The first time I wrote and handed someone an invoice for vocal work years ago, it was sooo awkward. After all, moments before it was all smiles in the booth, behind the mic recording harmonies to some song or another – and then, it was time to go…but I hadn’t yet implemented the deposit method now in motion…so it was time to slowly make my way to the exit, and ‘oh-by-the-way’ – hand over a pre-written invoice as a gentle reminder that, though this sesh was fun, there was still a fee attached to it.
Now, I type and send those puppies like a breeze, without any nerves because I understand that doing so is a part of tending to business, documenting work, and reminding clients that this is a career – not a hobby.
How are you with paperwork when it comes to your creative biz, and which of these 3 resonates most with where you are now?
- I find it easy to write and send invoices/receipts and do this consistently
- I write or type them, but freeze when it comes to actually delivering or sending them
- what’s an invoice?
For many creative entrepreneurs, the documentation side of the business can seem a bit intimidating (or tedious as ever), but check this – as an artist, author, freelance writer, graphic designer, chef, visual artist, producer – you’re already documenting in some form or another.
Writing or typing out lyrics is a form of documentation – so is sketching a mock-up of your next design, recording a song, jotting down ideas for your blog, writing out a recipe, composing and editing a beat – you’re already doing it.
Creatively-inclined people tend to be more…free-flowing. Especially when working from home or on tour, sometimes structure can seem a bit confining – it can also be extremely helpful in terms of maintaining a productive rhythm, understanding the seasons of your business, bringing a team on board and having a template for them to align with or improve on, as well as having a documented reference in case you ever make a pitch for funding/investment/ business partnership.
I remember waiting on business to happen – like there only was a business to manage and tend to, if or when a call or e-mail came through.
The reality is, as an entrepreneur, some things are just gonna feel overwhelming: sessions with unpredictable cut-off times to schedule, busy-seasons where you’re so overworked that the idea of having one more meeting makes ya wanna pierce your ear with a pencil (please don’t) – then there’s that client who wants everything for next to nothing – phew! Breathe. And all this with a smile?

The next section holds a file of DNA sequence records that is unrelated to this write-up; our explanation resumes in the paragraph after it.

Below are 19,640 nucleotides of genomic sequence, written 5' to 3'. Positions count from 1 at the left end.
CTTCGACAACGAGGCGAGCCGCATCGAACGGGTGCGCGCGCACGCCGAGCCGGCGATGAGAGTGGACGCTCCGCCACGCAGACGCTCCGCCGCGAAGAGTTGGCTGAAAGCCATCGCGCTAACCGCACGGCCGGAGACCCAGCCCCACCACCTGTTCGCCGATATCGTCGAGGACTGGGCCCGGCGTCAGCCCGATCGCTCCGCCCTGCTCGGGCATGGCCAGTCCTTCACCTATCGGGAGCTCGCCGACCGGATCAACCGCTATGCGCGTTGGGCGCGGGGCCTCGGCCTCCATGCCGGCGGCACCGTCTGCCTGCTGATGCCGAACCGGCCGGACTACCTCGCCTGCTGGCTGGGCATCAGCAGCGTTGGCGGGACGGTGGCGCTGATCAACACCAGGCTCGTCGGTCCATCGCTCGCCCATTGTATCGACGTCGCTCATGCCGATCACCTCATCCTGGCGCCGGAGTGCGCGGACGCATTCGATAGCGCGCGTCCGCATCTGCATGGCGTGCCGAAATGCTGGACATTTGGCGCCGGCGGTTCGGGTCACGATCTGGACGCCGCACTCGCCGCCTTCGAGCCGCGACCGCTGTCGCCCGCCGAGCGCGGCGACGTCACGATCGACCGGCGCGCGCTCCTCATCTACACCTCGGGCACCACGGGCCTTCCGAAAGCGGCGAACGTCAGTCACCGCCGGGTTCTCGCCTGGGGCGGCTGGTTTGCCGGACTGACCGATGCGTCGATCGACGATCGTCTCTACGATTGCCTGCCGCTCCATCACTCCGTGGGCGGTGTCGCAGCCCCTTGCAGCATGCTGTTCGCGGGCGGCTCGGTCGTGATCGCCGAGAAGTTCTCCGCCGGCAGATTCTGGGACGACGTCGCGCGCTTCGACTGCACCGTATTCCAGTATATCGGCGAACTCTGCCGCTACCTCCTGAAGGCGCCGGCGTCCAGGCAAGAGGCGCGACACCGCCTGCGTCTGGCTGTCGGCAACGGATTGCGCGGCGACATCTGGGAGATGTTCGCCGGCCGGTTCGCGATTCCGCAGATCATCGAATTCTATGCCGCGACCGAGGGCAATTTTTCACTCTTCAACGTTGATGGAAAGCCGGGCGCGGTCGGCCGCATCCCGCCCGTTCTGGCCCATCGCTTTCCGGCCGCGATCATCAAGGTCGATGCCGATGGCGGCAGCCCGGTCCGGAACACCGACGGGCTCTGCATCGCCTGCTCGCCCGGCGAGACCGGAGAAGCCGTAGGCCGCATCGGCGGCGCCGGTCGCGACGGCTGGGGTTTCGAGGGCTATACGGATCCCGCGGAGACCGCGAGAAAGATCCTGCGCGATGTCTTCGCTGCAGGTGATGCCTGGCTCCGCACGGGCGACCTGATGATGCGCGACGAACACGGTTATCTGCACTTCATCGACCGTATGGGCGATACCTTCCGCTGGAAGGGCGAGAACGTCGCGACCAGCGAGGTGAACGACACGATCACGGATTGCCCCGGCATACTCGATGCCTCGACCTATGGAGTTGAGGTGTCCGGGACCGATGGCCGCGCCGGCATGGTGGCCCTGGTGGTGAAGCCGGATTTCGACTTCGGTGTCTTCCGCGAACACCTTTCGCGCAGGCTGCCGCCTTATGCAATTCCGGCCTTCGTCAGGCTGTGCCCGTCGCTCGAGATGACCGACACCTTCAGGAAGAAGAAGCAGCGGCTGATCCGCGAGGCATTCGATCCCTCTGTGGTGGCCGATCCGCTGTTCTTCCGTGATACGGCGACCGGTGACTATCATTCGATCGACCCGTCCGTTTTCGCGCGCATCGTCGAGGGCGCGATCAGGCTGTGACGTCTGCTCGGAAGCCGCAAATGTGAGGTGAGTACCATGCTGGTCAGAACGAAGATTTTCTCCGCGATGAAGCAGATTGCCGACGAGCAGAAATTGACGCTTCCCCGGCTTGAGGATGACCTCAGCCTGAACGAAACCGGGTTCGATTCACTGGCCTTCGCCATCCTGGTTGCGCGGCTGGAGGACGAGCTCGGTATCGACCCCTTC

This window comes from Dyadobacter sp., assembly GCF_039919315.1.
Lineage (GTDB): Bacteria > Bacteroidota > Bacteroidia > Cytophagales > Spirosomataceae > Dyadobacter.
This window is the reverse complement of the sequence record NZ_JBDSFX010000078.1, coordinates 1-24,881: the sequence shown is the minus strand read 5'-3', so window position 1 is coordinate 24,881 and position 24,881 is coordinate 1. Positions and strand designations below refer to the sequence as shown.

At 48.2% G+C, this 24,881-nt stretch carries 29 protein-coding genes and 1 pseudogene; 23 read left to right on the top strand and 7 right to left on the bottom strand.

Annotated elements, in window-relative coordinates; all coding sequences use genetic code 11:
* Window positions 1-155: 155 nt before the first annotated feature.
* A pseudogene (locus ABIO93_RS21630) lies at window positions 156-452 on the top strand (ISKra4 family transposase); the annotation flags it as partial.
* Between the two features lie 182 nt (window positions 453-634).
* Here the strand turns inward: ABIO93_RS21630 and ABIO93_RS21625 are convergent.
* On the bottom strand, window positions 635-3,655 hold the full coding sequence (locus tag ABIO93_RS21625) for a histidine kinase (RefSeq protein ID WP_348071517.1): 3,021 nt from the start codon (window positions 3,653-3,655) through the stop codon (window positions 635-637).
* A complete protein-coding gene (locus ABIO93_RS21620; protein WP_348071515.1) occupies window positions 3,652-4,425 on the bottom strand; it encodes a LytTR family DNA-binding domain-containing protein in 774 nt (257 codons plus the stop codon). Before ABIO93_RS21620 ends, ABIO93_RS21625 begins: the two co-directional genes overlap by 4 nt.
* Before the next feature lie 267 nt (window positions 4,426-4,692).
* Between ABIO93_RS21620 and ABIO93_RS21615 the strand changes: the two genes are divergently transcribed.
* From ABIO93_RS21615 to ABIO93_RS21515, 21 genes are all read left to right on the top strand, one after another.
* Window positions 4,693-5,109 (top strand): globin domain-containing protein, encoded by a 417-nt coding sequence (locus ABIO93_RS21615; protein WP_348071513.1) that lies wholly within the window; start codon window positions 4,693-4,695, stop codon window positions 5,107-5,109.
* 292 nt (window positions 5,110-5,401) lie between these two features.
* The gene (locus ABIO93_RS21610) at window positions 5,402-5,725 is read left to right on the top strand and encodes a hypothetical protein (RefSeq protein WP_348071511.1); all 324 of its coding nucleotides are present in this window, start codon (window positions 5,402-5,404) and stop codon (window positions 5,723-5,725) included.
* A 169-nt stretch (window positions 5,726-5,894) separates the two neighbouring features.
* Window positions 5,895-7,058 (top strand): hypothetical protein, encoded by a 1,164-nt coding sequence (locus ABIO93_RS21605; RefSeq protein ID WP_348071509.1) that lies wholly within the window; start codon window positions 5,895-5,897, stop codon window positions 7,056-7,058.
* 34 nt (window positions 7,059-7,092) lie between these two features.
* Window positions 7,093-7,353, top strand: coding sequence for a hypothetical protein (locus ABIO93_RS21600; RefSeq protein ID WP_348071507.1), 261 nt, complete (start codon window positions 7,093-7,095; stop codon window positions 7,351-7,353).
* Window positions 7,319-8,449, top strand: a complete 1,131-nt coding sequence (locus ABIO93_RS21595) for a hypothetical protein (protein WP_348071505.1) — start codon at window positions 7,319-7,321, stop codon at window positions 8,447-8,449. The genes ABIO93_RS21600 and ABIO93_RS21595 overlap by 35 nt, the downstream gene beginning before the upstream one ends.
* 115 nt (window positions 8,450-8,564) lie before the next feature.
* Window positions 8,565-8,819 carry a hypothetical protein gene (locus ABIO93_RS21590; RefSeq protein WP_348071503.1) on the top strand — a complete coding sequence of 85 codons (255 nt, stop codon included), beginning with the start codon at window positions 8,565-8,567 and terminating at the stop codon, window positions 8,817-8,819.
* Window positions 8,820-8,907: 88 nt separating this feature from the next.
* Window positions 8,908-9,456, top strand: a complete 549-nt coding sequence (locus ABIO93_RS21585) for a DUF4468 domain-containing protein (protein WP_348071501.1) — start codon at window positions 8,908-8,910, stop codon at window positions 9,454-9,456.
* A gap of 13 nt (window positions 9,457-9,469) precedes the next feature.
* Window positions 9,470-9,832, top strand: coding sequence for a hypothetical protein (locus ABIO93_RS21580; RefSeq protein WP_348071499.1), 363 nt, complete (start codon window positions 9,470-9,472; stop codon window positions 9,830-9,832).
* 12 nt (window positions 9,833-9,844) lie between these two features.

It’s not easy, but documentation comes in handy and can assist us with planning, pacing, and monitoring progress for future growth. It can also be fun! Who knew?!
So let’s go a step further, with 3 Key Business Mapping Supplies that can help make things more clear, and the load – lighter. These can be physical / digital.
- stationery: even in techie-town recording studios, the amount of times someone has urgently asked around for a pen and paper is kinda funny, but also refreshing. So many of us are plugged into some gadget or another (typing this post on a laptop all now) but tactile interactions boost inspiration, cognitive learning, slow down the thought process, and enhance memory, especially for creative entrepreneurs. The very fact that you’re a creatively-strong person implies that you don’t need technology to be inspired.
Technology is a tool whereby you can translate, transpose and communicate an idea into a digital format. If or when the electricity goes off (still a thing) having stationery around is still a plus, whether it’s stickie-notes, a set of Sharpie markers, a grocery list, or a set of envelopes.
2. planner | calendar: Having a tool to map your schedule can help you note goals as well as pace tasks, meetings, social media posts, and appointments. That way, there’s less chance of an overlap or accidental double-booking/missed meeting. So, if you’re a session musician and have a midday-ish session and an afternoon one at another studio, you might want to make a call ahead and set a time in your planner (printed or digital) for each, so you don’t lag too long at the first ‘catchin’ up’ and have the second appointment waiting for 2 hours ’cause the chat-sesh before recording at studio #1 went on longer than expected. In planning remember life will happen, but having a general outline can help you pace tasks in a way that aligns with the healthiest most productive you. So pencil-in that beach-break in between if that’s what you need to be refreshed in between assignments.
Having a planner is a proactive way of mapping your tasks and meetings while finding your ideal rhythm for peaceful productivity.
3. templates & agreements: Whether it’s a pre-designed course registration form, booking request form, invoice, official expression of interest letter, templates come in soooo handy, and they’re a recipe for growth in business. You may not be in a position to hire a fancy lawyer to draft up a 12-page formal Agreement for each service you offer right now, but having a basic template as a comprehensive response (copied-pasted-and-saved on your laptop/desktop/phone/file folder) for specific services is essential to avoid continuous repetition of typing similar information over and over. Been there – got the T-shirt – it’s te-di-ous!
This info can also be a reference for you, re-purposed as a booking form request, and added to client files. (The plus is, your writing skills will sharpen, but it’s a real drain to the brain.) Some tweaking may be involved: the obvious – name, address, date, venue, time slot etc. and not all service requests are identical. In cases where you do have repeat requests for a set service/product, take the time – make the template, and save it for some structure.
You might actually find this incites you to put a l’il pep in your step’ when it comes to managing your creative business – and growing through it too.
Good for you – and good for your clients too!